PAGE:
Alison Halford (Delyn): Would the First Minister make a statement about the appointment procedure and accountability of special advisers within the Welsh Assembly. (OAQ7908) The First Minister: Special advisers are appointed in accordance with the Civil Service Order in Council 1995 as amended in March 1999. They are accountable to their appointing ministers for the way in which they serve the objectives of the National Assembly for Wales. You will be aware that our special advisers were appointed in open competition and that advisers have never been appointed in that way before. Alison Halford: That is exactly what I wanted to hear. I congratulate you on the fact that you have appointed your advisers in an open and fair way. Will you ensure that all special advisers are appointed in that way in future? The First Minister: I can give that assurance on behalf of the partnership Government also. We anticipate that there will be two Liberal Democrat special advisers and I understand that they will be appointed through open competition in the same way as our original four—now reduced to three—were appointed. David Davies: Does the First Minister have any plans to appoint a special adviser to the opposition …..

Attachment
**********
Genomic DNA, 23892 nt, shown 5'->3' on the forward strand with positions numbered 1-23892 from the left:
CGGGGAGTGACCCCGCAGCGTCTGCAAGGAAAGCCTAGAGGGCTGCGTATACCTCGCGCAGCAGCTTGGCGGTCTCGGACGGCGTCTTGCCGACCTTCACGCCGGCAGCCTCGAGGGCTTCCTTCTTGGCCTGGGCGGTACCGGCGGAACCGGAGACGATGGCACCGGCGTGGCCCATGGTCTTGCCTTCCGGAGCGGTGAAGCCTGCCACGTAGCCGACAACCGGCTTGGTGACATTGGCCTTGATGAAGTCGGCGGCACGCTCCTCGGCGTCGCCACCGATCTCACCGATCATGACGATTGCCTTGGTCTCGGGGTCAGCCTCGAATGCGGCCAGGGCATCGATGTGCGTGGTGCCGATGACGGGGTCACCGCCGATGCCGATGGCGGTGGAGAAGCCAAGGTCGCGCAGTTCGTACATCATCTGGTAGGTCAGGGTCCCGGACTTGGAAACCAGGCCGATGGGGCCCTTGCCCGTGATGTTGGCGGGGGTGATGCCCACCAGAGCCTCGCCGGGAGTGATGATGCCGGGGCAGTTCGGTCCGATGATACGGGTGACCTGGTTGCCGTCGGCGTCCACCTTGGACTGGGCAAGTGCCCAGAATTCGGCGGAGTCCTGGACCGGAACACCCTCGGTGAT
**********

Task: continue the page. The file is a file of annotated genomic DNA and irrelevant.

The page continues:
16 November 2000

Alison Halford (Delyn): Would she make a statement on the cost of improving the North-South Transport links, as outlined by the "Welsh North South Transport Links Study" of May 2000. (OAQ7770) Sue Essex: I am committed to improving links between north and south Wales. The report prepared by Babtie estimated that the total cost to implement the schemes to improve the north to south road route is £270 million. I have to consider the levels of investment in the context of the funding provided in the draft budget. My decision must also take into account the needs for transport infrastructure and public transport investment across Wales. In terms of public transport, I am expecting improved rail links between north and south Wales to be included in the new Wales and Borders franchise with revenue subsidy from the shadow strategic rail authority.

14 November 2000